Posted by: edschepis | May 14, 2010

The Lean metaphor of the rocks in the lake

Adopting methods like Agile, Scrum and Lean brings many well known advantages in software development life-cycle.
But what I’d like to cover here is a more subtle advantage that you start realizing after some months you are applying them.

It’s related to the size. Yes the size.
The size of almost everything you do: artifacts, processes, methods, teams, iterations, releases and so on.

Rocks in the lake

The principle behind it is the Lean principle called “the rocks in the lake“:

The depth of the water may represent the size: when the water is high many rocks are hidden and these rocks represent weaknesses.
If we are able to keep the depth of the water low then we can see the rocks: the weaknesses are visible and we can start approaching and fixing them in the most appropriate way.

Let’s see the water and the hidden rocks one by one trying to identify how to keep the water low…. comments are welcome as usual.

Water Rocks How to lower the water
TEAM Big team hides:

  • Guru effect
  • Sub-teams working separately
  • Poor team-working: boundaries between members and silent members following the others
  • Work redundancy and duplication due to the poor communication within the team
  • Keep the team small: max 5 members with a good mix of skills
ITERATION Long Iteration (or no iterations) hide:

  • Issues with integration and release process
  • Bugs proliferation (bad surprises close to the release time)
  • No clear commitments and accountability
  • Refuse to change (you can respond to change only after months)
  • Keep the iteration short: max 2 weeks with clear goal and a clear definition of DONE for the user stories
  • Continuous integration
RELEASE Long release hides:

  • Issues with integration and release process
  • No vision for the release: it’s hard to identify clear priorities
  • Keep the release short: max 4 months with clear goal and appropriate release planning
  • Continuous integration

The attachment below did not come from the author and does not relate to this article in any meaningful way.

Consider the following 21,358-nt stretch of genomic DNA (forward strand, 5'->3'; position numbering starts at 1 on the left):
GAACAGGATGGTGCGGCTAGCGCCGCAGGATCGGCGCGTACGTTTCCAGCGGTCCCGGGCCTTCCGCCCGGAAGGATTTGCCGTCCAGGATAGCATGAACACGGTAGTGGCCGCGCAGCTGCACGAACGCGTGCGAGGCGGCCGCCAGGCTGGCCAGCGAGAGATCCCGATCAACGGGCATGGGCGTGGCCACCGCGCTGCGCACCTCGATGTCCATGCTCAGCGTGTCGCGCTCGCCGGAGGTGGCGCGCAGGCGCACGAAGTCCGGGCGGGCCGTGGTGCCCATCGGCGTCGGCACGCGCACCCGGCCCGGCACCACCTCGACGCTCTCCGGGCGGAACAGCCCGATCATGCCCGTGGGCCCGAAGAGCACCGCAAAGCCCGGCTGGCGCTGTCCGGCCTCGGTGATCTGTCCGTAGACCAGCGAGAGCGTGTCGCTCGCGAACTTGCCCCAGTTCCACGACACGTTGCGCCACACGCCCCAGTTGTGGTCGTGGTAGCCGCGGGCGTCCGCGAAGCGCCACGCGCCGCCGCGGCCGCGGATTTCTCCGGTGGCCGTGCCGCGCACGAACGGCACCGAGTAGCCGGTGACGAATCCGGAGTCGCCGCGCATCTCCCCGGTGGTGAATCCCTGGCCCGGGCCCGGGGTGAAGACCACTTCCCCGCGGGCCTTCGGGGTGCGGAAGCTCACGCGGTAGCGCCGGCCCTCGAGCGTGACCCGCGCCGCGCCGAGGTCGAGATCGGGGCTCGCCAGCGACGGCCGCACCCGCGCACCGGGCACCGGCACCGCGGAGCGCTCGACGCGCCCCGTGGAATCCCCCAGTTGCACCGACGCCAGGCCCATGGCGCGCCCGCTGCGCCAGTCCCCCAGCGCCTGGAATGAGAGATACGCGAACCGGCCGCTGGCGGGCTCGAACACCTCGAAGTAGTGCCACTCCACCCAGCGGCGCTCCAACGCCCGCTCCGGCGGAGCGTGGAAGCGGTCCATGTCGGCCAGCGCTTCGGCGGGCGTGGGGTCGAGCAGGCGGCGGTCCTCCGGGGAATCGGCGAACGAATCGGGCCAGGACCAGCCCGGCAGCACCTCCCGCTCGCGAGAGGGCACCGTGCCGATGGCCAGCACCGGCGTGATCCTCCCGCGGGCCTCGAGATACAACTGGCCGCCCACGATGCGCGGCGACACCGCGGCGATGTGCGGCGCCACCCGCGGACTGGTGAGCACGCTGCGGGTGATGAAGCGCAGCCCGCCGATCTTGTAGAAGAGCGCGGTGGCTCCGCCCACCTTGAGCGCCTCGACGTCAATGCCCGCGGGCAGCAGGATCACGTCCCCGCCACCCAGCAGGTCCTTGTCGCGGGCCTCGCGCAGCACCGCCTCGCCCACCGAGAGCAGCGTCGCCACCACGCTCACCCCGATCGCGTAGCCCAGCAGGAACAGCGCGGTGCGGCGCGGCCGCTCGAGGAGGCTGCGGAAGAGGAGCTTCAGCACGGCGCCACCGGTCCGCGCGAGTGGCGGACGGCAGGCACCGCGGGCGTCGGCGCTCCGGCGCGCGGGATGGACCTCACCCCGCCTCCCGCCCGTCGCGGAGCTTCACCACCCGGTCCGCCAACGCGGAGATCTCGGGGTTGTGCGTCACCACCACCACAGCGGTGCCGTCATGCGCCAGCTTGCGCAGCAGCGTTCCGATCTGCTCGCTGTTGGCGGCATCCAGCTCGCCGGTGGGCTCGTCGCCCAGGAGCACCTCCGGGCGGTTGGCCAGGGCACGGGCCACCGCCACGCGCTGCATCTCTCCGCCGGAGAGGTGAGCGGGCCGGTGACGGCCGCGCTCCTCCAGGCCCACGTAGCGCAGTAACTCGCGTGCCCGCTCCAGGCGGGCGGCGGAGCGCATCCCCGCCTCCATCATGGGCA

USER STORY Big user story hides:

  • lack of integration: software is not integrated for weeks
  • lack of unit and integration testing strategy
  • poor confidence on work done in short period (2-3 days)
  • fear of commitments
  • lack of clear understanding of requirements
  • Split big user stories in smaller user stories: small here means with lower complexity and therefore with lower size.
  • Then each user story can be split in technical tasks short enough to guarantee confidence for commitments to the team
  • Continuous integration
MEETING Long meeting hides:

  • Team doesn’t like responsibility
  • People not able to communicate and take decisions
  • Keep meetings short (max 2 hours)
  • Choose a chairman that keeps the focus on the main topic, avoiding diverging
  • Prepare the agenda and close the meeting with a list of clear action items
BACKLOG Big backlog (also without priorities) hides:

  • Wishful thinking
  • No clear vision on release
  • Focus on few user stories that are candidates for the release: the rest can wait
  • Prioritize them
WIP
Items in progress like tasks or user stories for long time hides:

  • lack of unit testing
  • fear of integration
  • issues with design (lack of modular architecture, decoupling,…)
  • Split tasks in smaller ones
  • The whole team should work on one user story at time (if possible)
  • Continuous integration
INTEGRATION CYCLE Long cycles of integration hide:

  • lack of unit and integration testing strategy
  • issues with design (lack of modular architecture, decoupling,…)
  • Somebody says that the code should be left out of the repository no more than 15 minutes…
  • Continuous integration

Nice quick reference for Lean is Lean Primer by Craig Larman and Bas Vodde.

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Responses

  1. […] The Lean metaphor of the rocks in the lake May 2010 5 […]

  2. […] Kanban leads to establishing a continuous flow based on a pull system, by limiting the number of items in progress and subsequently forcing an organization to implement sustainable process improvements. Limiting the work-in-progress surfaces the obstacles in a current progress (cf. the powerful lean metaphor of rocks in the lake). […]

  3. […] Kanban leads to establishing a continuous flow based on a pull system, by limiting the number of items in progress and subsequently forcing an organization to implement sustainable process improvements. Limiting the work-in-progress surfaces the obstacles in a current progress (cf. the powerful lean metaphor of rocks in the lake). […]


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